Northern leaders publish transport plan to transform the region

Civic and business leaders from across the north have come together to publish Transport for the North’s draft Strategic Transport Plan. The 30-year plan is the first of its kind and outlines how transport connections across the north of England need to be transformed by 2050 to drive growth and close the economic gap between the north and the rest of England. 

Members of Transport for the North’s partnership board launched the plan today at six locations across the north which are linked to the region’s identified economic strengths. The public are now being asked to share their thoughts on the proposals through a 13-week consultation.

Aimed at rebalancing the UK’s economy through a sustained 30-year programme of transport infrastructure investment, the plan could deliver a £100bn economic boost and 850,000 additional jobs by 2050.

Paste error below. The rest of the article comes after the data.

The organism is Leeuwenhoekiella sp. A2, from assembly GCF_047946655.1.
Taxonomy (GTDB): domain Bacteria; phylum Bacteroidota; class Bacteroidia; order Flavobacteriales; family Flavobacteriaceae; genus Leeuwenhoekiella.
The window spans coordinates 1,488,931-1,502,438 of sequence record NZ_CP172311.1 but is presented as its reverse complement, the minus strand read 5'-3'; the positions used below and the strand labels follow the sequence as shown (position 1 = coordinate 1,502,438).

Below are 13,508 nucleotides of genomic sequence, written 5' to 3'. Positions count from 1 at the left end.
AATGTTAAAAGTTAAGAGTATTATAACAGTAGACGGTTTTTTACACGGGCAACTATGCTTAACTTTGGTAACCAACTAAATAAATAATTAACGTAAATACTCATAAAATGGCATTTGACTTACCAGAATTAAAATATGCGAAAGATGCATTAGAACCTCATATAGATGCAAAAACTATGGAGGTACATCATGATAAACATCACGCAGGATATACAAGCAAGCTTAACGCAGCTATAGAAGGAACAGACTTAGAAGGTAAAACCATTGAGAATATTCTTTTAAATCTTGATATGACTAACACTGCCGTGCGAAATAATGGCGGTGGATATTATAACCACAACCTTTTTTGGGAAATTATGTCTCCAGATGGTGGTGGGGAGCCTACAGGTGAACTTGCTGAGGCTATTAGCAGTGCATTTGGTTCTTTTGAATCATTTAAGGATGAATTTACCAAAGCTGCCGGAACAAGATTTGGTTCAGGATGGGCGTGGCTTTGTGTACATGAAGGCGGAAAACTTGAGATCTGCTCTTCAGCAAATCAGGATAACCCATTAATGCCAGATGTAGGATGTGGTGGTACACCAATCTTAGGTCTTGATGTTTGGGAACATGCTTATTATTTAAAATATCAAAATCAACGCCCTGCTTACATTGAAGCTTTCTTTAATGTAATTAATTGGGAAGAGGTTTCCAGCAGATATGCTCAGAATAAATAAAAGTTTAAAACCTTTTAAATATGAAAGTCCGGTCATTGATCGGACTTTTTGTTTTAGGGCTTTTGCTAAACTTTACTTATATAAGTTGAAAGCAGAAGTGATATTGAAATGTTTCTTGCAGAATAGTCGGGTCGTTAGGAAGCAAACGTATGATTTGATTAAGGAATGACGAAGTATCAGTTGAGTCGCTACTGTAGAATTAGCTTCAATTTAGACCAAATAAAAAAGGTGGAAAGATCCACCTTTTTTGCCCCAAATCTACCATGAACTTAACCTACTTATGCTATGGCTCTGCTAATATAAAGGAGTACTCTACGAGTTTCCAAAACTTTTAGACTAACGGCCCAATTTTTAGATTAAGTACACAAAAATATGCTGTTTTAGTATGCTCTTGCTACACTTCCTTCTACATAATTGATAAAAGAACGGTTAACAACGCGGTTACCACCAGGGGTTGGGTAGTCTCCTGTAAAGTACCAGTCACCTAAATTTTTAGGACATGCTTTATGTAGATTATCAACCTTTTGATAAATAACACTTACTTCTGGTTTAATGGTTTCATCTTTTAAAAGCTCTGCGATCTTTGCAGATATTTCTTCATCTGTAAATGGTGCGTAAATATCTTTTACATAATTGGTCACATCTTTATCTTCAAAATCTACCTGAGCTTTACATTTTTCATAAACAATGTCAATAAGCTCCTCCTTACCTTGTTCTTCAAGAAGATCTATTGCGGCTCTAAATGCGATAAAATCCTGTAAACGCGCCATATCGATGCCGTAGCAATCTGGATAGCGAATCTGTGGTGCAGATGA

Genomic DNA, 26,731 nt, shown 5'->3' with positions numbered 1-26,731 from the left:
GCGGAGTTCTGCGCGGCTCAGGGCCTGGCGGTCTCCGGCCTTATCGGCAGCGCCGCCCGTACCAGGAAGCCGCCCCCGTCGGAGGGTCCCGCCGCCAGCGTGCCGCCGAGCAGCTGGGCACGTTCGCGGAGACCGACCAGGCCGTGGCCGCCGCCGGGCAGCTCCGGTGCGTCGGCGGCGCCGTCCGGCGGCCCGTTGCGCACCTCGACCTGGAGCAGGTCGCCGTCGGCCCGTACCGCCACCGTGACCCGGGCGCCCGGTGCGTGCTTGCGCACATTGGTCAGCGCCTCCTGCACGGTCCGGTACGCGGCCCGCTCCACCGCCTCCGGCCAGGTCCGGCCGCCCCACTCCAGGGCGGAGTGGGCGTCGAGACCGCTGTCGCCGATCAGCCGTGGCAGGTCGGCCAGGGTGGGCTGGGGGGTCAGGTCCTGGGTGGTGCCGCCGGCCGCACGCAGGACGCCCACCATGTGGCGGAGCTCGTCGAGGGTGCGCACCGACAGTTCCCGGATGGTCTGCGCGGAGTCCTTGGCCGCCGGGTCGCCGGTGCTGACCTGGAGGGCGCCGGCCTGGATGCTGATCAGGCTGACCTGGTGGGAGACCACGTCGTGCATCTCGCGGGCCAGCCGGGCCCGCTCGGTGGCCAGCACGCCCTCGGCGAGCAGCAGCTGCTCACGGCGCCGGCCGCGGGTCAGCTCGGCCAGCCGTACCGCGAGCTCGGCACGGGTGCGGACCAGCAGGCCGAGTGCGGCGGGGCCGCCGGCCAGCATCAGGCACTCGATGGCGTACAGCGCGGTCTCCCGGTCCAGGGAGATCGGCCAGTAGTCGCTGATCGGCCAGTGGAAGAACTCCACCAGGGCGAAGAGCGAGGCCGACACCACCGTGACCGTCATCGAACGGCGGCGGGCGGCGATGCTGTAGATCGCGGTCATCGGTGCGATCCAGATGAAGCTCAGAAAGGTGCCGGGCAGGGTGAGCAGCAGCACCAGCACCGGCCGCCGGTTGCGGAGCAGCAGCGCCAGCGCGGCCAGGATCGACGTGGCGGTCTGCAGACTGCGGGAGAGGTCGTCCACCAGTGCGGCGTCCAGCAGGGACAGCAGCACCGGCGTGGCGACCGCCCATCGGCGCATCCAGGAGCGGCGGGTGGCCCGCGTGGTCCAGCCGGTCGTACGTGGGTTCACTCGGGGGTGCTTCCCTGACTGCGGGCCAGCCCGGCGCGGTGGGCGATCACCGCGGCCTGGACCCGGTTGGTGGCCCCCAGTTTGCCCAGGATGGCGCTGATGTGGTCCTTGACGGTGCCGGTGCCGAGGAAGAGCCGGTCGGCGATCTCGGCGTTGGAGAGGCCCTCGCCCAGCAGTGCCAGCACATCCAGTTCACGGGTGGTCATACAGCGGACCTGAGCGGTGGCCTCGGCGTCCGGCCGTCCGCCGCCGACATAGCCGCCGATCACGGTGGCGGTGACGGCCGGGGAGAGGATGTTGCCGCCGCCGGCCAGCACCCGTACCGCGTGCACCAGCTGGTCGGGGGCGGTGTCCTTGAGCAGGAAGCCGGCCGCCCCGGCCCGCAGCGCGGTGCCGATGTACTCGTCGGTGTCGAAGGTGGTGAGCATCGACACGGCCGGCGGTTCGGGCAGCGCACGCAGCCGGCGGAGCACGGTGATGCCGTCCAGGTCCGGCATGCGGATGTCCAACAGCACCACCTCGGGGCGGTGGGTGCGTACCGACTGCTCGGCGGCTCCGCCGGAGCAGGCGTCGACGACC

John Cridland, Transport for the North chairman, said, “Transport for the North’s vision is of a thriving north of England, where modern transport connections drive economic growth and support an excellent quality of life. For the first time, civic and business leaders and transport operators are speaking with one voice on transport to make sure the north fulfils its potential. Our plan proposes a revolutionary investment programme that will make it possible to travel to high quality jobs. This is an ambitious programme that will improve our roads and railways, and will also drive a sea change in skills development in the north and ensuring we meet that historic gap in investment.”